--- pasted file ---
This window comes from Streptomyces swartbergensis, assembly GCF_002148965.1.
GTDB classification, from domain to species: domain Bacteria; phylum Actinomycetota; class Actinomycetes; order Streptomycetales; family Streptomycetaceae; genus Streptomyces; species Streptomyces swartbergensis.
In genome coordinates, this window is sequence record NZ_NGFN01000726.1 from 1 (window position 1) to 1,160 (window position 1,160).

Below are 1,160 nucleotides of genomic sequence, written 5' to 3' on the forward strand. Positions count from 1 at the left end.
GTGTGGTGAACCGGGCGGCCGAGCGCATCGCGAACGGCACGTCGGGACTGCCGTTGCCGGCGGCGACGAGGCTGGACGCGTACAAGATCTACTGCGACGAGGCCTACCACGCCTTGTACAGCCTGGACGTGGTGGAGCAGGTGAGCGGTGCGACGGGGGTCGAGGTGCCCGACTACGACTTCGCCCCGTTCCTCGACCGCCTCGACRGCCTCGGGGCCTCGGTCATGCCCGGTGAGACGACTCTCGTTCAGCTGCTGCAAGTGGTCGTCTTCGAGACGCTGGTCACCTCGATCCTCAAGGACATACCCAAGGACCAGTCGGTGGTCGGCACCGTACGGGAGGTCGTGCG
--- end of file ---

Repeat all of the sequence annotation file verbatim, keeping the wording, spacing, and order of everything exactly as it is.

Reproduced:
This window comes from Streptomyces swartbergensis, assembly GCF_002148965.1.
GTDB classification, from domain to species: domain Bacteria; phylum Actinomycetota; class Actinomycetes; order Streptomycetales; family Streptomycetaceae; genus Streptomyces; species Streptomyces swartbergensis.
In genome coordinates, this window is sequence record NZ_NGFN01000726.1 from 1 (window position 1) to 1,160 (window position 1,160).

Below are 1,160 nucleotides of genomic sequence, written 5' to 3' on the forward strand. Positions count from 1 at the left end.
GTGTGGTGAACCGGGCGGCCGAGCGCATCGCGAACGGCACGTCGGGACTGCCGTTGCCGGCGGCGACGAGGCTGGACGCGTACAAGATCTACTGCGACGAGGCCTACCACGCCTTGTACAGCCTGGACGTGGTGGAGCAGGTGAGCGGTGCGACGGGGGTCGAGGTGCCCGACTACGACTTCGCCCCGTTCCTCGACCGCCTCGACRGCCTCGGGGCCTCGGTCATGCCCGGTGAGACGACTCTCGTTCAGCTGCTGCAAGTGGTCGTCTTCGAGACGCTGGTCACCTCGATCCTCAAGGACATACCCAAGGACCAGTCGGTGGTCGGCACCGTACGGGAGGTCGTGCG